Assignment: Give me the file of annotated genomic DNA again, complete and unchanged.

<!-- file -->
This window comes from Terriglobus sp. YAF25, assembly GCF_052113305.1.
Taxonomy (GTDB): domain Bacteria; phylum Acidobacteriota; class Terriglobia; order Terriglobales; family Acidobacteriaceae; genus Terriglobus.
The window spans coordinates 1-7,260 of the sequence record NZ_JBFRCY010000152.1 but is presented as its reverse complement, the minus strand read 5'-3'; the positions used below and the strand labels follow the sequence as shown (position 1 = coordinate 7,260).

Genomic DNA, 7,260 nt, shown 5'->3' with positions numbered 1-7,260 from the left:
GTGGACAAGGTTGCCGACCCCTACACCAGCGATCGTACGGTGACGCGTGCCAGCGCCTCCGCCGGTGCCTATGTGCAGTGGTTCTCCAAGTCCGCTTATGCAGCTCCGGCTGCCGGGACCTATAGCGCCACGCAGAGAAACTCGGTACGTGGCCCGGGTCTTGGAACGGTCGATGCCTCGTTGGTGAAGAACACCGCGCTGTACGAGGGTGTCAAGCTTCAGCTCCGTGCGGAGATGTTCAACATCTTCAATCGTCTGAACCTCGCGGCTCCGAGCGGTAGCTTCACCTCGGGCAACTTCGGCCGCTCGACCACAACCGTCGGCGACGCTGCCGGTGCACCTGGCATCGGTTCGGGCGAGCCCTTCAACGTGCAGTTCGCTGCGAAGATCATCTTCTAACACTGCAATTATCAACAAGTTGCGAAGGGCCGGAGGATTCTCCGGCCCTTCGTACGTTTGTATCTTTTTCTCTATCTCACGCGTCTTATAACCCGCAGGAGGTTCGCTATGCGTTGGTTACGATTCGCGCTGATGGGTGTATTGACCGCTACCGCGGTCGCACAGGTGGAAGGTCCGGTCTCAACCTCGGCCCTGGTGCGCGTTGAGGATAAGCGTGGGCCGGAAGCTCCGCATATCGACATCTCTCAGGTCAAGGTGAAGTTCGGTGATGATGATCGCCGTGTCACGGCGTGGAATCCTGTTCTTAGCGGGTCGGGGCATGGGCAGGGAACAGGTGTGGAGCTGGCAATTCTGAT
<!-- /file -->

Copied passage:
This window comes from Terriglobus sp. YAF25, assembly GCF_052113305.1.
Taxonomy (GTDB): domain Bacteria; phylum Acidobacteriota; class Terriglobia; order Terriglobales; family Acidobacteriaceae; genus Terriglobus.
The window spans coordinates 1-7,260 of the sequence record NZ_JBFRCY010000152.1 but is presented as its reverse complement, the minus strand read 5'-3'; the positions used below and the strand labels follow the sequence as shown (position 1 = coordinate 7,260).

Genomic DNA, 7,260 nt, shown 5'->3' with positions numbered 1-7,260 from the left:
GTGGACAAGGTTGCCGACCCCTACACCAGCGATCGTACGGTGACGCGTGCCAGCGCCTCCGCCGGTGCCTATGTGCAGTGGTTCTCCAAGTCCGCTTATGCAGCTCCGGCTGCCGGGACCTATAGCGCCACGCAGAGAAACTCGGTACGTGGCCCGGGTCTTGGAACGGTCGATGCCTCGTTGGTGAAGAACACCGCGCTGTACGAGGGTGTCAAGCTTCAGCTCCGTGCGGAGATGTTCAACATCTTCAATCGTCTGAACCTCGCGGCTCCGAGCGGTAGCTTCACCTCGGGCAACTTCGGCCGCTCGACCACAACCGTCGGCGACGCTGCCGGTGCACCTGGCATCGGTTCGGGCGAGCCCTTCAACGTGCAGTTCGCTGCGAAGATCATCTTCTAACACTGCAATTATCAACAAGTTGCGAAGGGCCGGAGGATTCTCCGGCCCTTCGTACGTTTGTATCTTTTTCTCTATCTCACGCGTCTTATAACCCGCAGGAGGTTCGCTATGCGTTGGTTACGATTCGCGCTGATGGGTGTATTGACCGCTACCGCGGTCGCACAGGTGGAAGGTCCGGTCTCAACCTCGGCCCTGGTGCGCGTTGAGGATAAGCGTGGGCCGGAAGCTCCGCATATCGACATCTCTCAGGTCAAGGTGAAGTTCGGTGATGATGATCGCCGTGTCACGGCGTGGAATCCTGTTCTTAGCGGGTCGGGGCATGGGCAGGGAACAGGTGTGGAGCTGGCAATTCTGAT